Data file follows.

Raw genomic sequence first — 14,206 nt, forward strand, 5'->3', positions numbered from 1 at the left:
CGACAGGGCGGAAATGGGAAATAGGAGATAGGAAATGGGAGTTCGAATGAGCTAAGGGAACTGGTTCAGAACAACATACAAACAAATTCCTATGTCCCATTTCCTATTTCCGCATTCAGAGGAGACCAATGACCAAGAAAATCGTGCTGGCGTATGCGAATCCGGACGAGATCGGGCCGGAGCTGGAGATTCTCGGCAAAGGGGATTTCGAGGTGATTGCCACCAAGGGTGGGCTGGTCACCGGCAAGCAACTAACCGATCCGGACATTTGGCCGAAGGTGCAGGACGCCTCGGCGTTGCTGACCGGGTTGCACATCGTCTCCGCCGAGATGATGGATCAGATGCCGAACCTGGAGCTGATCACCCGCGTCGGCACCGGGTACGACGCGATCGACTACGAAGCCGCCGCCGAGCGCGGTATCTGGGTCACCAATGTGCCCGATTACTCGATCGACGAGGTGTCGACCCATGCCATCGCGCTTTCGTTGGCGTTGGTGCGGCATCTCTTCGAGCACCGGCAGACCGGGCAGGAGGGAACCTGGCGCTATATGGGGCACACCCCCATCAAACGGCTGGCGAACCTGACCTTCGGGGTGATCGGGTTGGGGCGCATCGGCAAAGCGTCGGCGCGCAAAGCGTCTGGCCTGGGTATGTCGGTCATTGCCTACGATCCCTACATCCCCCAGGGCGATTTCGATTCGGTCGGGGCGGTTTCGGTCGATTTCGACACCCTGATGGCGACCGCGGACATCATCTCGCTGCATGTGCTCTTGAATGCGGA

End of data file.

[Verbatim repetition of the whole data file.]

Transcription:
Raw genomic sequence first — 14,206 nt, forward strand, 5'->3', positions numbered from 1 at the left:
CGACAGGGCGGAAATGGGAAATAGGAGATAGGAAATGGGAGTTCGAATGAGCTAAGGGAACTGGTTCAGAACAACATACAAACAAATTCCTATGTCCCATTTCCTATTTCCGCATTCAGAGGAGACCAATGACCAAGAAAATCGTGCTGGCGTATGCGAATCCGGACGAGATCGGGCCGGAGCTGGAGATTCTCGGCAAAGGGGATTTCGAGGTGATTGCCACCAAGGGTGGGCTGGTCACCGGCAAGCAACTAACCGATCCGGACATTTGGCCGAAGGTGCAGGACGCCTCGGCGTTGCTGACCGGGTTGCACATCGTCTCCGCCGAGATGATGGATCAGATGCCGAACCTGGAGCTGATCACCCGCGTCGGCACCGGGTACGACGCGATCGACTACGAAGCCGCCGCCGAGCGCGGTATCTGGGTCACCAATGTGCCCGATTACTCGATCGACGAGGTGTCGACCCATGCCATCGCGCTTTCGTTGGCGTTGGTGCGGCATCTCTTCGAGCACCGGCAGACCGGGCAGGAGGGAACCTGGCGCTATATGGGGCACACCCCCATCAAACGGCTGGCGAACCTGACCTTCGGGGTGATCGGGTTGGGGCGCATCGGCAAAGCGTCGGCGCGCAAAGCGTCTGGCCTGGGTATGTCGGTCATTGCCTACGATCCCTACATCCCCCAGGGCGATTTCGATTCGGTCGGGGCGGTTTCGGTCGATTTCGACACCCTGATGGCGACCGCGGACATCATCTCGCTGCATGTGCTCTTGAATGCGGA